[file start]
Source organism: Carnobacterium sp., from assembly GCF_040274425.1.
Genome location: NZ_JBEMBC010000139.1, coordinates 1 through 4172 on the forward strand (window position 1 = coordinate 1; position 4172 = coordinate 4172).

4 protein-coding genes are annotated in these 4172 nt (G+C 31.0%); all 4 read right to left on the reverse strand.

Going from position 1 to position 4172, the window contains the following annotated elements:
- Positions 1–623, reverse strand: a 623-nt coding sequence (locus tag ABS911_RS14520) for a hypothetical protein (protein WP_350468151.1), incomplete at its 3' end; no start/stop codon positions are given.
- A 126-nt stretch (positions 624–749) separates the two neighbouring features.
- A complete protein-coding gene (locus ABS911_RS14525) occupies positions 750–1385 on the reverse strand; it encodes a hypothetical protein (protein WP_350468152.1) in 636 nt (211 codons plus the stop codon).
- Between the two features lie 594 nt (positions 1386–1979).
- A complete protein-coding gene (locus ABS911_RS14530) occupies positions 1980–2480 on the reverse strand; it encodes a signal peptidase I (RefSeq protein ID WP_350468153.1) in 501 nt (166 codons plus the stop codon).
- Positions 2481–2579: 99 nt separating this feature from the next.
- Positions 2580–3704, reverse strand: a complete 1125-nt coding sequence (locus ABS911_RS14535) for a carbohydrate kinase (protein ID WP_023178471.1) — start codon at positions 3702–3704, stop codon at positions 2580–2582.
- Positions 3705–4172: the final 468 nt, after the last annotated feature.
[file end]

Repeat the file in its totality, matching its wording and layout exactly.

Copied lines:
Source organism: Carnobacterium sp., from assembly GCF_040274425.1.
Genome location: NZ_JBEMBC010000139.1, coordinates 1 through 4172 on the forward strand (window position 1 = coordinate 1; position 4172 = coordinate 4172).

4 protein-coding genes are annotated in these 4172 nt (G+C 31.0%); all 4 read right to left on the reverse strand.

Going from position 1 to position 4172, the window contains the following annotated elements:
- Positions 1–623, reverse strand: a 623-nt coding sequence (locus tag ABS911_RS14520) for a hypothetical protein (protein WP_350468151.1), incomplete at its 3' end; no start/stop codon positions are given.
- A 126-nt stretch (positions 624–749) separates the two neighbouring features.
- A complete protein-coding gene (locus ABS911_RS14525) occupies positions 750–1385 on the reverse strand; it encodes a hypothetical protein (protein WP_350468152.1) in 636 nt (211 codons plus the stop codon).
- Between the two features lie 594 nt (positions 1386–1979).
- A complete protein-coding gene (locus ABS911_RS14530) occupies positions 1980–2480 on the reverse strand; it encodes a signal peptidase I (RefSeq protein ID WP_350468153.1) in 501 nt (166 codons plus the stop codon).
- Positions 2481–2579: 99 nt separating this feature from the next.
- Positions 2580–3704, reverse strand: a complete 1125-nt coding sequence (locus ABS911_RS14535) for a carbohydrate kinase (protein ID WP_023178471.1) — start codon at positions 3702–3704, stop codon at positions 2580–2582.
- Positions 3705–4172: the final 468 nt, after the last annotated feature.